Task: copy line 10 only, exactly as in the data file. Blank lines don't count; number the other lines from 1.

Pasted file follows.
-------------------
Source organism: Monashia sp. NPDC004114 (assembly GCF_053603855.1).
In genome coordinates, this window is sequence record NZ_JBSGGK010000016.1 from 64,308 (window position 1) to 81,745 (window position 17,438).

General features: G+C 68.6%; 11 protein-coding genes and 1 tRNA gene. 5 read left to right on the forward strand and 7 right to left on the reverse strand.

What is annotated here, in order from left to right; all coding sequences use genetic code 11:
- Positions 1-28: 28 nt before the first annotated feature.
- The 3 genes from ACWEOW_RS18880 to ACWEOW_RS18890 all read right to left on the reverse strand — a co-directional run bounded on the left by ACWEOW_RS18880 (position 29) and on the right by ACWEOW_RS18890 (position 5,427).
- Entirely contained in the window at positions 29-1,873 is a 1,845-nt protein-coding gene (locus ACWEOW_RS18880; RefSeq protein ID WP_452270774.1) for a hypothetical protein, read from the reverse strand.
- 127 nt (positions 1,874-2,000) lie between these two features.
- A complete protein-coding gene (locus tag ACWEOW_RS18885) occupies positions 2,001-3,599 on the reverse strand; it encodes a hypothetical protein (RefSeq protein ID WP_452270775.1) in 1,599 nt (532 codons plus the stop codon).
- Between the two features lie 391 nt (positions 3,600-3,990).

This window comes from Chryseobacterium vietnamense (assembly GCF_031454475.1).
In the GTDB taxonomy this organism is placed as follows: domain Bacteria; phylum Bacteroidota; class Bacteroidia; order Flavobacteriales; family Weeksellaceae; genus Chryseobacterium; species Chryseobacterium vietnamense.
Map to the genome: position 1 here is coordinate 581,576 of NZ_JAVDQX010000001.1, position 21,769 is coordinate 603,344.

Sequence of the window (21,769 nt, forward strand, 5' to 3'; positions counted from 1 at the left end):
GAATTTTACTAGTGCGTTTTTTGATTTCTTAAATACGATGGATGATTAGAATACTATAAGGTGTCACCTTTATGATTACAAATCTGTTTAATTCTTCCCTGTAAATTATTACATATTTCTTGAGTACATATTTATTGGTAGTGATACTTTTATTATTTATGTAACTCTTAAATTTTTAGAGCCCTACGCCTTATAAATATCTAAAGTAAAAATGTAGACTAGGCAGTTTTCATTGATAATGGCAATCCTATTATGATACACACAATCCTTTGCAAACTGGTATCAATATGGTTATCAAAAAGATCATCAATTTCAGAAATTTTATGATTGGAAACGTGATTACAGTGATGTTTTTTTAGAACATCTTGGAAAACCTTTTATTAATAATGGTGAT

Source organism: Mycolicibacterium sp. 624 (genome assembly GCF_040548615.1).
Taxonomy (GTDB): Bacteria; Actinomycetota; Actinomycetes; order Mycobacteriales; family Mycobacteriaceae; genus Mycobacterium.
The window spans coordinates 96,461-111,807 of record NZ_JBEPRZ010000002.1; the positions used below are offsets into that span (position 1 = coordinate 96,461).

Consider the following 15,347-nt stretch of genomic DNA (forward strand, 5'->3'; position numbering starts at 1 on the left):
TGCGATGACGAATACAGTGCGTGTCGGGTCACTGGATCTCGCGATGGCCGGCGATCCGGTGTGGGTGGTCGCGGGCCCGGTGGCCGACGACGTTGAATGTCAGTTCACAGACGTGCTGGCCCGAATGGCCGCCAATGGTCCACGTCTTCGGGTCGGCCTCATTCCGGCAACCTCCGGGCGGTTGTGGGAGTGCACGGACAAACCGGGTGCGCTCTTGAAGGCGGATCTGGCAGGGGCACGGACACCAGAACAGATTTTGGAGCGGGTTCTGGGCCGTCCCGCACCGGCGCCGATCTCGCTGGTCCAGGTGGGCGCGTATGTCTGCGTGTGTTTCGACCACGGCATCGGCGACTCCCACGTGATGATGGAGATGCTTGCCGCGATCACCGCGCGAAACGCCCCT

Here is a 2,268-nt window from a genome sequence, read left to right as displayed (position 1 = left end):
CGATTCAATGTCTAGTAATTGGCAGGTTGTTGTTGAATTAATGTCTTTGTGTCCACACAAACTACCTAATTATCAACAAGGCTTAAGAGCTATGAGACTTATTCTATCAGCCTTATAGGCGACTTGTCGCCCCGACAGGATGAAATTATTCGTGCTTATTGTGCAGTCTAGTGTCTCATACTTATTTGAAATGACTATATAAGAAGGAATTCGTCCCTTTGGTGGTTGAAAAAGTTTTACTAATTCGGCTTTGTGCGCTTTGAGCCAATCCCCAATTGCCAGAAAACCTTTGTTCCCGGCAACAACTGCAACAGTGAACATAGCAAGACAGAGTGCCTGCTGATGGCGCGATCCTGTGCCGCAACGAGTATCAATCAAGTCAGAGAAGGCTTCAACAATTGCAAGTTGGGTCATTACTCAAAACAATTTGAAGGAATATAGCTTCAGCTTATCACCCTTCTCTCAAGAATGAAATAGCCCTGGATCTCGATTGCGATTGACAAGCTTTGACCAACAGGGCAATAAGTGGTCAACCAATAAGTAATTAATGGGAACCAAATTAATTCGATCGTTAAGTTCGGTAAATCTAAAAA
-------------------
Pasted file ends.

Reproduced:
- Between the two features lie 391 nt (positions 3,600-3,990).